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Biotech leader sharpens Japan’s edge with R&D and new facilities

Interview - May 31, 2016

Successfully developing revolutionary biotechnologies such as gene and cell therapy products and regenerative medicines, Takara Bio, Inc., has recently been ranked by Fortune as one of the world’s top five biotech stocks. President Koichi Nakao discusses the company’s leading edge in the industry how he sees it developing.



What is your perspective on Abenomics and the impact it has had on the Japanese economics, the private sector, the biotech world, and on your group specifically?

The Japanese prime minister and cabinet change frequently, but each time a new prime minister comes in, they put up new slogans. This is the first time under the Abe administration that they are actually incorporating words like regenerative medicine, gene therapy, and cell therapy into their policies. That has not happened before except from Prime Minister Koizumi. His administration emphasized that Japan had already lost out in the field of IT to the US. We needed to focus on what he called BT, which is biotechnology. There was some of that flow back then during his administration. They did achieve somewhat about biotechnology and utilization of biotechnology, but it’s really been Abenomics that got Japan to concentrate on these fields, which coincided very nicely with some events that happened in Japan like Professor Yamanaka from Kyoto University who won the Noble Prize. The government decided to use this Japanese technology innovatively. Since then, Japan started to make use of its technology, and that dovetailed with Abenomics very nicely.


What opportunities do you see with the Trans-Pacific Partnership (TPP) for your company, not only in the US, considering you have business activities there, but also within the Asia-Pacific region?

Basically I am completely affirmative to the concept of the TPP that they want to open up trade globally. The target market of our company is already global, and not just focus on Japan. Therefore, the concept of the TPP fits with our business strategy. One of our main products is research reagents and at present we are manufacturing the vast majority of these products in China and exporting to other countries. And more recently, we set up another manufacturing facility in India, to avoid too much dependency on China. We’re expanding globally and we want to make use of this concept of the TPP for the further globalization of our business.

Most of what we hear about the TPP is focused on the product aspect, the import/export of products, but something that hasn’t been a focus of the media is about the intellectual property right for biologics, which are also the target of the TPP. It’s going to make technological transfers much easier. It’s also going to ensure a minimum period of the data protection for such products. We are working on gene and cell therapy. It’s not a chemical product, so you can’t just have one intellectual property right that covers everything. You got to have an intellectual property right for each individual step that they cover, and so intellectual property often gets complicated. For us, because this is going to make the movement of these things much easier, it’s going to be a big advantage.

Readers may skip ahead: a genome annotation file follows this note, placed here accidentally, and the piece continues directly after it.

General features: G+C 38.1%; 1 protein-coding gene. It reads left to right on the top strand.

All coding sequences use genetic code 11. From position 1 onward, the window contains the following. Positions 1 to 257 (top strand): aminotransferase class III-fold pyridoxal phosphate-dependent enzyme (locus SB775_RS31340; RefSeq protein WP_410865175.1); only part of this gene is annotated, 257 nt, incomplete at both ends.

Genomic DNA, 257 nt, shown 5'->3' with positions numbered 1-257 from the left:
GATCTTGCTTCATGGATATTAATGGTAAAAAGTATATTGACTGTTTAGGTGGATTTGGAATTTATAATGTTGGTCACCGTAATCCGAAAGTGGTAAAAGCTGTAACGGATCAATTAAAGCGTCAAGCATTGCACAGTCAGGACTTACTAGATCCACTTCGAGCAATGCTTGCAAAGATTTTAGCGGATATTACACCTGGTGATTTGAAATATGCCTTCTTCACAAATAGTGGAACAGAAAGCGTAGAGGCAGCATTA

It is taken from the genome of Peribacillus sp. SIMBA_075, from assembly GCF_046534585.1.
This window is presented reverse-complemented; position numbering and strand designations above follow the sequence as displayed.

Amid a slowdown in the bio industry in 2016, Fortune just ranked you as one of the world’s top five biotech stocks. Indeed, last year, you set a new record with net sales reaching 26 billion yen (that’s more than 2 billion compared to the previous financial year.) What do you attribute this impressive performance to? Why is the future so bright for Takara Bio?

There are two reasons that we’ve been able to achieve growth like that. As I said, we focused primarily on research reagents and our customers are researchers. Ten years ago, about 80% of our sales came from Japan, but as of the end of the last fiscal year in March, we saw that one quarter was coming from Japan and the remaining three quarters is coming from overseas. We have successfully expanded our business through expanding our presence in overseas. That is the first reason.

And the second reason is that one of the focused areas for growth strategy of Abenomics is the “regenerative medicine” area. In 2014, two acts that changed regulations related to regenerative medicine were enacted in Japan. These were the “Act on Securing Quality and Efficacy of Pharmaceuticals, Medical Devices, Regenerative and Cellular Therapy Products, Gene Therapy Products, and Cosmetics” and the “Act Concerning Safety Assurance of Regenerative Medicine”. This resulted in the establishment of the supposedly best environment in the world for industrialization of regenerative medicine. These changes have been attracting attentions not only from Japanese academics and pharmaceutical/biotech firms, but also from those of the US and EU.

Takara Bio has been providing services to support research and development of regenerative medicine. We call this service Contracted Development and Manufacturing Organization (CDMO) and we focus on this CDMO as a new business opportunity. The biggest advantage that we have in the CDMO business is that because we have already engaged in the development of gene and cell therapy area for a fairly long time, we have accumulated the know-how and experience needed in this field. We provide such accumulated technology to our customers through the CDMO business. By offering our CDMO services, our net sales of CDMO segment has been increased up to 4 billion yen just in the previous fiscal year. This year we expect around 5 billion yen.